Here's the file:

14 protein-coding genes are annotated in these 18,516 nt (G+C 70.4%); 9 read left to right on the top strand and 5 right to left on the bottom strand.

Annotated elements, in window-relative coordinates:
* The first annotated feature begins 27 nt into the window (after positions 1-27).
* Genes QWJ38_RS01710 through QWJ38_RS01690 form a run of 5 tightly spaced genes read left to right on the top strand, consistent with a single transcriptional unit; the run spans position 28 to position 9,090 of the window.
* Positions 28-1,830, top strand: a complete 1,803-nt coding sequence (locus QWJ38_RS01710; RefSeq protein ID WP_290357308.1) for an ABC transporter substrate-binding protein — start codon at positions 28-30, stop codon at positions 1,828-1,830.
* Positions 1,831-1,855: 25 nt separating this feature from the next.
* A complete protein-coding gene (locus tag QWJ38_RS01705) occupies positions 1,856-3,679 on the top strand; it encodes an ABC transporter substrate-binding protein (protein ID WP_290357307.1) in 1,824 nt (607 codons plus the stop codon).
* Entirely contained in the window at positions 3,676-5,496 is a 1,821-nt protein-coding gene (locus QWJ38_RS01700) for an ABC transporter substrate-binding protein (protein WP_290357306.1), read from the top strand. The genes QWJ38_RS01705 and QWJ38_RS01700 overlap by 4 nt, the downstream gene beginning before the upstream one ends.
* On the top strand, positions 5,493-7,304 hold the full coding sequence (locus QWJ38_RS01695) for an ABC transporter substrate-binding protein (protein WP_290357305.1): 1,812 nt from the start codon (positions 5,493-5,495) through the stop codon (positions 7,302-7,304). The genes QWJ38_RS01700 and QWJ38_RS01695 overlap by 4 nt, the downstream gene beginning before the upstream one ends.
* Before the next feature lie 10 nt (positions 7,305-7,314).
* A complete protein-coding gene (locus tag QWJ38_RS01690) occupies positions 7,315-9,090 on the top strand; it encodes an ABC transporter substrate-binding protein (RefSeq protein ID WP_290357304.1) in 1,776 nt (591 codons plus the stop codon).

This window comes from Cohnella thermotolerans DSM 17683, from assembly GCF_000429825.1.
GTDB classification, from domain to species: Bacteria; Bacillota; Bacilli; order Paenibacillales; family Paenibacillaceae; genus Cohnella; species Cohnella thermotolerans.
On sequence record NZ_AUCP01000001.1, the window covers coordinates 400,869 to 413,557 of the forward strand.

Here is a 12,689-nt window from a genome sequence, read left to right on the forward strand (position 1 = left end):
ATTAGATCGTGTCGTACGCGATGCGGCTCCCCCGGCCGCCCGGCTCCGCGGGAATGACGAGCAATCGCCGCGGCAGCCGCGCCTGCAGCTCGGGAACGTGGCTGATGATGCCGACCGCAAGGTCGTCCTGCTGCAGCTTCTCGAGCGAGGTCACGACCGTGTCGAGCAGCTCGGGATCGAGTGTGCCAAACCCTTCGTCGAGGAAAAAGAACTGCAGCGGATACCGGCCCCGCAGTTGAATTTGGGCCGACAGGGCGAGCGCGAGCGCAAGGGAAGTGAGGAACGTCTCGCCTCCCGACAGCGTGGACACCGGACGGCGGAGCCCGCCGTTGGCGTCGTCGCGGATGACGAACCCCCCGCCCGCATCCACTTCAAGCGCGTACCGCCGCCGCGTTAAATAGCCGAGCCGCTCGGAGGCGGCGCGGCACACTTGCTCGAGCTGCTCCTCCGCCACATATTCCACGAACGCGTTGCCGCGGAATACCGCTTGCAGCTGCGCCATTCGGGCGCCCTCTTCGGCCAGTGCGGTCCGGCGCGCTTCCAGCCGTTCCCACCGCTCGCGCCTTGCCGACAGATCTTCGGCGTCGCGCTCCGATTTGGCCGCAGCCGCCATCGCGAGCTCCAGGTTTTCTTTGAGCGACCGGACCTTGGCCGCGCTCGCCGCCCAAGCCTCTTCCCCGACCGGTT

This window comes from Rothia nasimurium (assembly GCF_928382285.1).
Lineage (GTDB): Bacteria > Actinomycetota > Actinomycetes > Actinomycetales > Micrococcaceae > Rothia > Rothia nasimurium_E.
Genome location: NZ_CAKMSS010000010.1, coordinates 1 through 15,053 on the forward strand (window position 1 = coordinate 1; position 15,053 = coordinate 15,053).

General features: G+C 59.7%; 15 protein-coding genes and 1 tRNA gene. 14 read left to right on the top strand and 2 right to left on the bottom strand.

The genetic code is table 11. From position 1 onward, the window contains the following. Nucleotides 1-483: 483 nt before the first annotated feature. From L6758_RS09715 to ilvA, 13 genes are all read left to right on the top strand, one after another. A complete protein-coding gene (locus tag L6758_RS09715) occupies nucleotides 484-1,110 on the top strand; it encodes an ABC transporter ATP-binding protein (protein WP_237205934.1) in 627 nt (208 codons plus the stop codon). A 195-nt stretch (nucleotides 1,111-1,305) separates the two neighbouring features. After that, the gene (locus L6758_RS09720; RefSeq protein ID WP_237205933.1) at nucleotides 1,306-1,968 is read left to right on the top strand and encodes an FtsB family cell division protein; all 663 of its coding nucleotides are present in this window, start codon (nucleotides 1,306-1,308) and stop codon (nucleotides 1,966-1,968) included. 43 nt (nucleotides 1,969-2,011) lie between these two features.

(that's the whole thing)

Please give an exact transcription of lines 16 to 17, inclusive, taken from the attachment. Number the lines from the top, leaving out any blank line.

ATTAGATCGTGTCGTACGCGATGCGGCTCCCCCGGCCGCCCGGCTCCGCGGGAATGACGAGCAATCGCCGCGGCAGCCGCGCCTGCAGCTCGGGAACGTGGCTGATGATGCCGACCGCAAGGTCGTCCTGCTGCAGCTTCTCGAGCGAGGTCACGACCGTGTCGAGCAGCTCGGGATCGAGTGTGCCAAACCCTTCGTCGAGGAAAAAGAACTGCAGCGGATACCGGCCCCGCAGTTGAATTTGGGCCGACAGGGCGAGCGCGAGCGCAAGGGAAGTGAGGAACGTCTCGCCTCCCGACAGCGTGGACACCGGACGGCGGAGCCCGCCGTTGGCGTCGTCGCGGATGACGAACCCCCCGCCCGCATCCACTTCAAGCGCGTACCGCCGCCGCGTTAAATAGCCGAGCCGCTCGGAGGCGGCGCGGCACACTTGCTCGAGCTGCTCCTCCGCCACATATTCCACGAACGCGTTGCCGCGGAATACCGCTTGCAGCTGCGCCATTCGGGCGCCCTCTTCGGCCAGTGCGGTCCGGCGCGCTTCCAGCCGTTCCCACCGCTCGCGCCTTGCCGACAGATCTTCGGCGTCGCGCTCCGATTTGGCCGCAGCCGCCATCGCGAGCTCCAGGTTTTCTTTGAGCGACCGGACCTTGGCCGCGCTCGCCGCCCAAGCCTCTTCCCCGACCGGTT

This window comes from Rothia nasimurium (assembly GCF_928382285.1).